Having just watched Rear Window (1954), the parallels were excelling; similar to our doubts about Lars Thorwald and whether he actually did it, we’re left wondering about the facts down to the very end. As creepy as the basement is, there’s no evidence of foul play, until Dave sees another door, opens it up and finds what looks like a living room; with pictures strewn on the walls. They continue onto the bathroom, pulling back the curtain and finding a decayed body in a tub full of sodium hydroxide. The missing local boy then grabs their feet.
It cuts out and the boys are hailed as heroes as they play the tape for the police and their parents. Mackey is still on the loose and with Woody’s mom working, he sleeps over at Dave’s. Later in the evening, Mackey descends from Dave’s exit and uses chloroform to knock the boys out and then takes them deep into the middle of the woods. In a shocking sequence, he slices open Woody’s throat and chases Dave down, though instead of killing him, Woody says he’s letting Dave go in order to keep him in indefinite fear. Dave returns back, experiencing severe trauma, though attempts to return to his normal life.
Aside from a few cheesy moments of dialogue and some subpar acting, it’s hard to find much wrong with the film. It could have used a polish, but it’s this rawness that makes the film feel unique. The mission of any coming of age story is to capture the essence of what it’s like to be with your childhood friends and have an adventure. Stand by Me and Now and Then operate under comparable settings; with death operating as a right of passage: moving from the distant and undefined to a direct experience. In the Summer of 84’s case, it gives direct enlightenment as to the kids' own mortality.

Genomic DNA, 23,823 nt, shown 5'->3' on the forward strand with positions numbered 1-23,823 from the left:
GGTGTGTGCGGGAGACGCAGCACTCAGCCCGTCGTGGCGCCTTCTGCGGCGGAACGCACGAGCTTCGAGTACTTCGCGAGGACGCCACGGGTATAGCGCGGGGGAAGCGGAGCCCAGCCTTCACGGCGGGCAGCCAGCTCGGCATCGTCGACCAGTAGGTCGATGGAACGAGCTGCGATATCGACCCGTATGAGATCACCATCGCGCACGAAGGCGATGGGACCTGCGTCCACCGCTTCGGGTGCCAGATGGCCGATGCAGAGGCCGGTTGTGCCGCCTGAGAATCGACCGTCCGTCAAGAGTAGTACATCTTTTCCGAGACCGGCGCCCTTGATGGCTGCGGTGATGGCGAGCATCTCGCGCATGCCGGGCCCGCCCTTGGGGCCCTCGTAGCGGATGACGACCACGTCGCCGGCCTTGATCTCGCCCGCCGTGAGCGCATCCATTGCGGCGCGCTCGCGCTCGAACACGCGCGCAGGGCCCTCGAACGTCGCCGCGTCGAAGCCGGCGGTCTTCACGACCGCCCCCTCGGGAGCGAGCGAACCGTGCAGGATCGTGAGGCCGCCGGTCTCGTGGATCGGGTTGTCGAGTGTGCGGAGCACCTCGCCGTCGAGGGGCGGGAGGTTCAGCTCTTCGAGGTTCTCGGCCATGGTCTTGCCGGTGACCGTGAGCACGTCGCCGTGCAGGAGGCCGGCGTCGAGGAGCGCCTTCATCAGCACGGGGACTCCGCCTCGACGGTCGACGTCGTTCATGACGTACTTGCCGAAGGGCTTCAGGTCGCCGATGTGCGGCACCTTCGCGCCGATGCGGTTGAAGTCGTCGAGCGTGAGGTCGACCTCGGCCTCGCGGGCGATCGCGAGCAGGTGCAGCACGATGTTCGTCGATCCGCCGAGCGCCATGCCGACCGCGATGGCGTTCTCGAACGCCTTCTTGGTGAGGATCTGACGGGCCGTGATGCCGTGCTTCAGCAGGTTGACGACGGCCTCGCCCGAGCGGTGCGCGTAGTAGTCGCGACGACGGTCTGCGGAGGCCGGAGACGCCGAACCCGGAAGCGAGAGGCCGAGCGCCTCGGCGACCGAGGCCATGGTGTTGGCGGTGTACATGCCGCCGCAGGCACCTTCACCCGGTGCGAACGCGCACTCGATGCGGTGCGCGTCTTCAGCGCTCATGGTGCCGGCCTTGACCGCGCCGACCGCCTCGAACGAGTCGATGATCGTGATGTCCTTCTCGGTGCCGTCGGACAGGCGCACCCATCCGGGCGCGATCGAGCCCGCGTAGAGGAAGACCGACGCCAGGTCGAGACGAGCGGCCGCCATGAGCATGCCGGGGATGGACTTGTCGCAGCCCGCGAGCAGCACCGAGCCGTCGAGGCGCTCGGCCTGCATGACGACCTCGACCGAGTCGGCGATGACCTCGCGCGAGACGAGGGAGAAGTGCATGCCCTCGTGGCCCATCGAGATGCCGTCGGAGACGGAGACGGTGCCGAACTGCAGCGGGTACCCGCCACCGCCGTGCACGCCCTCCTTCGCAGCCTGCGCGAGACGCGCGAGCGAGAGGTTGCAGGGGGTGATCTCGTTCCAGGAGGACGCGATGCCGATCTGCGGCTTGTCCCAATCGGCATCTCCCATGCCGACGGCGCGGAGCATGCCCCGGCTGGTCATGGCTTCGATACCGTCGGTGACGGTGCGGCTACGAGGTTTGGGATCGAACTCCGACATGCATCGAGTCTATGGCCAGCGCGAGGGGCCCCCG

The bonds between friends, a first crush that leads to a first kiss, and the adventures that define youth - it checks all the boxes of a great coming of age story. Abandoning the bells and whistles of its competitors, and up against severe limitations, it doesn’t have the photographic quality of similar movies, but it does contain the spirit. My primary criticism are the wardrobes, in which all of the clothes look freshly purchased and worn for the first time. But compared to everything else, it’s an easy thing to forget. I’m confident that the movie will find horror fans soon enough.
BELOW: So low-key there's not even a clip on YouTube (other than the ending)